Remember that commercial in which the guy slips out of bed, hoping his wife doesn’t hear him sneak down creaky stairs to go hunting? Well, that wasn’t the case with Pastor Bob.
While a lot of deer hunters find sleep difficult on the eve of opening day, Bob Richardson made no effort to get out of bed when the alarm clock sounded. He might’ve remained there, too, had his wife, Melody, not rousted him.
“Your alarm went off,” she mumbled.
“Yes, I know,” he said, eyes still shut.
“Aren’t you going hunting?”
“There’s probably no point.”
It wasn’t that the 55-year-old preacher needed the sleep. He was just weary of climbing into his favorite ladder stand and seeing nothing.
That hadn’t been the case during the early 2010 season, when he couldn’t wait to get out with his camera and crossbow. He saw lots of deer, and he shot two does by the end of the first week.
But during the 14 days leading up to Illinois’ first shotgun season, he saw not a hair. He became so disillusioned with the drop-off in activity, he stopped carrying his beloved camera.
He was thinking about all those wasted hours when his wife’s voice again drifted over the bedcovers.
“So there was a point to buying all those deer tags and equipment?”
He got up out of bed.
Bob’s favorite ladder stand that year was on a friend’s 65 acres. The man didn’t own the farm, but he managed it in exchange for hunting rights. Before being invited to hunt there, Bob’s forays were much closer to home in Anna, Ill., or he prowled public land.
The new place was a vast stretch of CRP with lanes cut around and through it, a couple of ponds and some bean and cornfields.
After lunch one day, Bob and his friend set up a ladder stand. He didn’t plan on hunting there that same afternoon, but the farmers were in the fields where he normally hunts, so he was aloft in it by 5:30. A half-hour later, he passed up a 15-foot shot at a pretty good buck with one regular antler and another “messed-up” one.
Bob fell in love with the stand after that.
When he reached his friend’s acreage on the fateful day, daylight was breaking. Rather than walk to the ladder, he decided to remain on the ground and watch a mown swath of CRP. A doe ran across it at 200 yards about 6:45, heading for the cornfield and shadowed by a huge buck.
Bob was choking on indecision. He wanted to walk down there and peek into the cornfield, but he didn’t want to spook any deer. Ultimately, the urge to move won.
As he approached the field, he noticed a doe, a tall-racked 8-pointer and a couple of small bucks. There was no sign of the mature stud he’d seen chasing a doe, at first. But then he saw a deer’s back just beyond the field’s crown, and when it lifted its head, Bob’s eyes grew big as boiled eggs.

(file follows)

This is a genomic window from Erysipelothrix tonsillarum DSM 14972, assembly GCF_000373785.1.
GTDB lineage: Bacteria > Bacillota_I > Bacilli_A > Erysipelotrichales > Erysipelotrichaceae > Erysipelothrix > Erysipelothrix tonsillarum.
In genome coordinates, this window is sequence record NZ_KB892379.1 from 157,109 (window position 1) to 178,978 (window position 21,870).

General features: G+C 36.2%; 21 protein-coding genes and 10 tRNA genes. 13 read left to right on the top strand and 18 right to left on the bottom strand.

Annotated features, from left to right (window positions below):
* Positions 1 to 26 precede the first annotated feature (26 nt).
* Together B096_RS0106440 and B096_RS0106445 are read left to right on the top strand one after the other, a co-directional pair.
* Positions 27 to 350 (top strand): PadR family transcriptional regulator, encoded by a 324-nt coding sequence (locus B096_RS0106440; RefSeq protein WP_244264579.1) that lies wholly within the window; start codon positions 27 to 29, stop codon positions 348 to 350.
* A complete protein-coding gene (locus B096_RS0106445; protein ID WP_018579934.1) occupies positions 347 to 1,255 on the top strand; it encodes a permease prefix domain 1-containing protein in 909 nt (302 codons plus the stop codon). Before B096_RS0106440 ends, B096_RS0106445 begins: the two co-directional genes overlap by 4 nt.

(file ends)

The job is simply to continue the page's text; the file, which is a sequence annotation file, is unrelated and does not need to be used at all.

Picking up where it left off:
After running the other bucks out of the field, the big one corralled the doe, and for the next 35 minutes, it mounted her at least 12 to 14 times, while Bob crouched in the grass 185 yards away, cell phone to his ear, binoculars to his eyes, and single-shot 20 gauge laying beside him.
He tried to call his friend, who was also hunting that morning, but he didn’t answer. So he called his son, Justin, who was driving to the school where he teaches seventh- and eighth-graders.
“Dad, you’re going to have to calm down,” Justin said repeatedly, until he had to hang up.
Throughout the short conversation, Bob was giving his son the blow-by-blow, they’re-coming-closer-no-wait-they’re-leaving-no-wait accounting.
When Justin clicked off, he took off his cap, lowered his head, and said, “God, please let that doe come to me,” as if asking for a shot at the buck would’ve been selfish.
When the two deer came to within 125 yards, Bob almost took the shot. Had he remembered the cornfield was part of the huntable area, he would’ve. But his doubts and the buck’s mounting the doe again caused him to pause and lose the opportunity.
The doe led the buck down into a low spot and out of sight.
That’s when his friend returned his call. He’d left the woods early because of a stomach virus, and he was at home.
“I must have asked him if I could shoot that field half a dozen times, and he kept saying yes,” Bob said. “I’m an ethical hunter, and I just wanted to be sure.”
Bob followed a road to look down into the dip, but then he decided to go back to his original spot in the grass and wait, hoping the doe would come back onto the field.
When she did, Bob was on the phone with his friend. He asked one last time, “Can I shoot this field?”
“He told me, ‘YES, I told you that you could,’ and then I dropped the phone,” Bob said. “When I looked up, the buck was only 50 yards away and staring at me.”
That it didn’t immediately flee is why it’s not going to see its eighth year or taunt any more Union County drivers who travel the highway it regularly crossed.
The buck bolted after the shot, and the doe followed it.
“It didn’t act like I’d touched it,” Bob said. “I was wondering how on earth I’d missed when it tucked its tail, began staggering backwards and tipped over. It had run only 75 yards.”
Bob’s friend arrived 10 minutes later.
“I laughed. I cried. I yelled,” he added. “The whole time, I thought I was watching an 11-pointer. I had no idea that rack carried 20 points. I celebrated like I’ve never celebrated.”
Although he didn’t need to, since hunters no longer have to take their kills to check stations in Illinois, Bob spent the rest of the day at the local feed store, watching other guys look at his deer and swapping stories with them — his being how his gun season lasted an hour and a half. His son left school early to join him.
Hunter: Bob Richardson
Official Score: 176 7/8
Composite Score: 193 1/8
– Photos by Matt Hupe and Bob Richardson
This article was published in the Winter 2011 edition of Rack Magazine. Subscribe today to have Rack Magazine delivered to your home.